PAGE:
Welcome to a new Film Friday and the start of our spotlight series on the Pre-Code work of the grand Southern diva of the American theatre, Tallulah Bankhead (1902-1968). For two years in the early ’30s, Bankhead tried her darndest to become a silver screen sensation, starring in five pictures for Paramount and one for MGM. Several of these pictures are quite hard to come by, but we will be featuring them all right here on That’s Entertainment! Up first…
Tarnished Lady (1931)
A woman chooses to marry for money rather than love and soon regrets it. Starring Tallulah Bankhead, Clive Brook, Phoebe Foster, Alexander Kirkland, Osgood Perkins and Elizabeth Patterson. Written by Donald Ogden Stewart. Directed by George Cukor.
Tallulah’s first talkie also happens to be the first film in which George Cukor is credited as the sole director. However, neither of these two talents, whose careers would hit their peaks in about a decade, can save this picture from the mediocrity in which it seems determined to wallow. Yet despite the inferiority of the picture — largely because of its stilted and soapy premise — the film still has moments that verge on captivation, and I must admit, there are a few surprises. But first, the plot…
“Since her father’s death, Nancy Courtney and her mother, once wealthy socialites, have had to struggle for every penny while maintaining a veneer of prosperity. Although Nancy is in love with writer DeWitt Taylor, her mother urges her to marry wealthy stockbroker Norman Cravath, who is in love with her. Subsequently, Nancy breaks up with DeWitt, imploring him never to alter his indifference to money. Already exhausted by the constant war between money and love, Nancy marries Norman, but despite the fact that he does everything to please her, she is miserable. In the meantime, DeWitt has taken up with Norman’s discarded girl friend, Germaine Prentiss, who has been a long-time rival of Nancy. At a dinner party, Nancy notices that DeWitt has indeed changed, now playing the social games she deplores. Nancy works up the courage to tell Norman she is leaving him, unaware that his firm has just been barred from the stockmarket and he has lost everything. Norman throws her out, angry at her selfishness. Nancy rushes to DeWitt’s apartment, only to find Germaine there.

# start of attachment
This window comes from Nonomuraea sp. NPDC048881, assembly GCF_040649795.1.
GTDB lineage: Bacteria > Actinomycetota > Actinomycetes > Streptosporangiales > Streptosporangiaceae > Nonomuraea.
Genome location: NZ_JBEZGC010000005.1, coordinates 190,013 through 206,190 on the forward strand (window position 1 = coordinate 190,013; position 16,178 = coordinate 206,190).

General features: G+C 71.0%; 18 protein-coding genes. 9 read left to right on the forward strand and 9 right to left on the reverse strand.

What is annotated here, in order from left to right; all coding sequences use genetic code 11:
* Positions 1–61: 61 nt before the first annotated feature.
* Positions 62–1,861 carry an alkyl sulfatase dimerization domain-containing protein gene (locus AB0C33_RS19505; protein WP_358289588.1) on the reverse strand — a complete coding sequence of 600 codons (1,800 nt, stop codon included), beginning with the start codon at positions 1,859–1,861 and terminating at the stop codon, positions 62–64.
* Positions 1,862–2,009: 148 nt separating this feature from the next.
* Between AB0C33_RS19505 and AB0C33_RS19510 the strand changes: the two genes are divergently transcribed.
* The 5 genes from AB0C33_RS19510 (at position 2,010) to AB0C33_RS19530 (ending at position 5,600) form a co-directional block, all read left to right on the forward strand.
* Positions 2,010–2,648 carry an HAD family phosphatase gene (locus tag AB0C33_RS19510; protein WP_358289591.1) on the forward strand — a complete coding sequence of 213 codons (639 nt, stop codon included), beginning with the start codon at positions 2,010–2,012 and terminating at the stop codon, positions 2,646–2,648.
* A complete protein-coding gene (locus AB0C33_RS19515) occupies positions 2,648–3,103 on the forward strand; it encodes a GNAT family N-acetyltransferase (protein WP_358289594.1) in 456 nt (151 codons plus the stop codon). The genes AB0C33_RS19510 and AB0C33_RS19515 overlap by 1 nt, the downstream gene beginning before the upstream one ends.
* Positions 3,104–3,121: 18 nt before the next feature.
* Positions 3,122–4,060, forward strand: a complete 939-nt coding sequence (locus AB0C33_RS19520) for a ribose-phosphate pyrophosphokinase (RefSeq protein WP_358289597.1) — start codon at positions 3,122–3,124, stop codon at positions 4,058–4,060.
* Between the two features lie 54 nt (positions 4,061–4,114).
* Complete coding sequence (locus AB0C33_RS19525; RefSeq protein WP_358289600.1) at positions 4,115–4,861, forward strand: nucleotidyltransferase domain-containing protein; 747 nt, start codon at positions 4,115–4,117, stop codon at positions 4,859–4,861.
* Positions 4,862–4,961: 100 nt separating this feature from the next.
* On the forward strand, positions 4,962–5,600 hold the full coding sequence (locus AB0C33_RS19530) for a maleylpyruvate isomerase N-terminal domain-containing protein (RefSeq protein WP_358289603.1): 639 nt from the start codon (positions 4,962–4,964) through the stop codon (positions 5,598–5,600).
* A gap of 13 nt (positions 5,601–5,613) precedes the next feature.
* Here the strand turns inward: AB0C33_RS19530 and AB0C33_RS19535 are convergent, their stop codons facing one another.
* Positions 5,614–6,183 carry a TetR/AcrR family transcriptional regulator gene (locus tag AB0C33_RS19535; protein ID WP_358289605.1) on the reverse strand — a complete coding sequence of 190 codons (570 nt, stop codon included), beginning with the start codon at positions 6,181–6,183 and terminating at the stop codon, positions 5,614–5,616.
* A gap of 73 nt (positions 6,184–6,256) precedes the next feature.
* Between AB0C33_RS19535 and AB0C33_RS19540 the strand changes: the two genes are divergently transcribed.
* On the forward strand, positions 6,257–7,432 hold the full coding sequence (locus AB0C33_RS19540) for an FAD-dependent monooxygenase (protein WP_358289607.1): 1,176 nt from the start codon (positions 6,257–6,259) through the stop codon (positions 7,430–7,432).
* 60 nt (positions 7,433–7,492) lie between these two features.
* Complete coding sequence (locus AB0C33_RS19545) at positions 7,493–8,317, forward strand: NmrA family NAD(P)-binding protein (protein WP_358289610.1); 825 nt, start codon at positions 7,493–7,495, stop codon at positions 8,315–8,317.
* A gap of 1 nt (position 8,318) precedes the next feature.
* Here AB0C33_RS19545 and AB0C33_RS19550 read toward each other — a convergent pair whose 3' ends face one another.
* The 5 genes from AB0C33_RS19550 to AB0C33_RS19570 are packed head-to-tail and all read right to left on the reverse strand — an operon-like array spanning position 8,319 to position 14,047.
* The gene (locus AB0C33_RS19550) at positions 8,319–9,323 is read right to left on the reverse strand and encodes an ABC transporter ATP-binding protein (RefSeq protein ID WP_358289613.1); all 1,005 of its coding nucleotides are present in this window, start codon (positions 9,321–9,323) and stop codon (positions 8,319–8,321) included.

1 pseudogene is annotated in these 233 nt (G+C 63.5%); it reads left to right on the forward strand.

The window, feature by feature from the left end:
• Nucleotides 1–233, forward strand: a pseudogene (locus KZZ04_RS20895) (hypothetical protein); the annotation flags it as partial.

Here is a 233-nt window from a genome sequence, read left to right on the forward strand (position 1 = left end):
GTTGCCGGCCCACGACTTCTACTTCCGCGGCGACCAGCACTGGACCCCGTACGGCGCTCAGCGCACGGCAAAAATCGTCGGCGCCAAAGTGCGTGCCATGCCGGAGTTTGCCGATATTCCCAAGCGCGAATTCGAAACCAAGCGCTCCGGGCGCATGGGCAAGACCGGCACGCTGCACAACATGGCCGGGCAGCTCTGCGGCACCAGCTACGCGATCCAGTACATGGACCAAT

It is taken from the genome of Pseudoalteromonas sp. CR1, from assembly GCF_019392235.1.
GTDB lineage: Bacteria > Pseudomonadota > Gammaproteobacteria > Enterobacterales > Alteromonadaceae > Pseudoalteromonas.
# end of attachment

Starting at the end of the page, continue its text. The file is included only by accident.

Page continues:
“Crushed, she goes to a nightclub, where she reads of Norman’s bankruptcy in a paper and meets up with her kindly friend, Ben Sterner. Nancy and Ben go to a working class bar, where she gets drunk and brings the patrons to Ben’s home to continue the party. Norman is there waiting to discuss a business transaction with Ben and vows that he never wants to see Nancy again. Nancy disappears and lives on her own, trying to prove to herself that she can work for her money. Lacking job skills, however, she is unable to find work and becomes completely destitute. One day she runs into Ben and collapses, later discovering that she is pregnant. Ben takes her in and, after the birth of her child, hires her at his department store. There Norman and Germaine come in to buy a fur coat, and Norman, unaware that he has a son, is shocked to find Nancy in a menial position. Germaine warns Nancy not to interfere with her happiness, but Nancy realizes Norman still loves her and goes to him, asking for one more chance. Germaine bows out and Norman happily discovers he has a son and a loving wife.” (This summary is brought to you courtesy of TCM.)